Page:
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Letter to the Editor: Mayor didn't want to give a public opinion

['Letter to the editor']
['Letter to the editor']

Dear editor: If an elected politician has one job, it's this: to lead with good judgment.

Recently, the owner of Country Haven Funeral Home proposed to build a crematorium to compliment their funeral home on Country Road. The City sent letters to nearby houses announcing the proposed development and soliciting opinion. Council voted 3-3 on the matter and it remains stalled.

Mayor Charles Pender decided to declare himself in a conflict of interest and didn't vote "because people may perceive that if I voted one way or the other I'm trying to protect my property values because my house is for sale." (CBC, July 20)

Pender's home is 300 metres from the proposed location: three times the 100 metres distance the city itself deemed relevant for consultation purposes.

Either the City's own yardstick for soliciting meaningful consultation is too short or the mayor didn't want to give a public opinion. Since he didn't voice concern about the former, we are left to assume the latter.

By abdicating his responsibility to vote, Mayor Pender is repeating the pattern of weak leadership we've seen from him over the last number of years — the same weak leadership that causes him to remain silent on the recently released consultant's report on the city's fire services.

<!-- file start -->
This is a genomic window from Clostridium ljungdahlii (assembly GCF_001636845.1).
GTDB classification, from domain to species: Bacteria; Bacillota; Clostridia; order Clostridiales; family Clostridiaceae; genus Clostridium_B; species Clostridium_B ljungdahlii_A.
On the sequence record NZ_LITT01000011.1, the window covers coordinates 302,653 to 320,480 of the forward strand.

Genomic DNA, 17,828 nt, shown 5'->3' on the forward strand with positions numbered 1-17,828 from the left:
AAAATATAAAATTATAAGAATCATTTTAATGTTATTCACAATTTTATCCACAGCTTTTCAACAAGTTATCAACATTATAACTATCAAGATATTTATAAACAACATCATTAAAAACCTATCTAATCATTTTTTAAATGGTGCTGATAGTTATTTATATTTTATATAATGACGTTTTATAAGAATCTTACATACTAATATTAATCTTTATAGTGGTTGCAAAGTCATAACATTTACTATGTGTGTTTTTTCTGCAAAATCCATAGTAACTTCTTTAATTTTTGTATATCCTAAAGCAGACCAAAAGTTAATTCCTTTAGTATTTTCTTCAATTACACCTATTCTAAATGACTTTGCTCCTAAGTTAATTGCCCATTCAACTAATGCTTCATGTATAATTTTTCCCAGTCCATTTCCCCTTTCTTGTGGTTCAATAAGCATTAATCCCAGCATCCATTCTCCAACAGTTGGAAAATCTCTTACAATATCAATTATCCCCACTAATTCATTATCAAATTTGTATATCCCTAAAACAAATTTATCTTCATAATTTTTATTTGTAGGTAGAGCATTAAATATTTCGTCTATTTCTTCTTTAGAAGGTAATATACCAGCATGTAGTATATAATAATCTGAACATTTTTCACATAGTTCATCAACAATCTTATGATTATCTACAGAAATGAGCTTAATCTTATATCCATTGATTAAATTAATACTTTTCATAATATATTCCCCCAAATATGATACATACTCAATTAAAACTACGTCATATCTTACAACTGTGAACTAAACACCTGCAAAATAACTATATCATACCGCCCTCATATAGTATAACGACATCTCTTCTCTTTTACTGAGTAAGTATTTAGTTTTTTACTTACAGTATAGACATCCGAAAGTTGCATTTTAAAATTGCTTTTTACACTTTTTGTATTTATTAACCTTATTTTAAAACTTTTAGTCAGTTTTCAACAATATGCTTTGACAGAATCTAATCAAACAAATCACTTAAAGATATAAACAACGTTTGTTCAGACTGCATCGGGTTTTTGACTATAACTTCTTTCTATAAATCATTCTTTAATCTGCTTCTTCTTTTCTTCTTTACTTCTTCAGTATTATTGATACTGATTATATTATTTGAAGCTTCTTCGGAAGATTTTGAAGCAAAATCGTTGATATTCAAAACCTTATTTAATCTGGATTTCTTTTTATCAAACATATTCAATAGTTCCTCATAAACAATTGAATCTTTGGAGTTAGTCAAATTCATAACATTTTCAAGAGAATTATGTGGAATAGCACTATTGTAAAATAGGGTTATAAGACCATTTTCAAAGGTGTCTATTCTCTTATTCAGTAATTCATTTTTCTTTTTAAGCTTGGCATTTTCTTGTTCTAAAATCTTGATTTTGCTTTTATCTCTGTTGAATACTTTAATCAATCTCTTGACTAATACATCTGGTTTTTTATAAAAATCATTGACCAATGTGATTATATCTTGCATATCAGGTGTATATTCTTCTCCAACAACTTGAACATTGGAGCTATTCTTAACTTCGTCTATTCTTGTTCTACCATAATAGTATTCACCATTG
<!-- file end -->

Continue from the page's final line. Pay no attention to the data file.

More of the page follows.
There are a number of provocative findings and recommendations in that report, yet we've heard nothing from the mayor. I guess endorsing a $10 million dollar report two months before taxpayers go to the polls is not a very enticing proposition for those perpetually campaigning instead of leading. Maybe Deputy Mayor Staeben was right when he expressed his concern about playing politics with municipal issues.

It seems Mr. Pender wishes to wait until after the election again to disappoint either the business or the residents.

Making decisions often means disappointing one side or the other, but even in election years, we expect councillors to get their work done and make decisions for the benefit of the city.

Good leadership requires one to make a decision, whether right or wrong, and then defend that decision. Make a decision Mr. Pender. Stop waffling until after the election.

Jerry Lyver, Corner Brook

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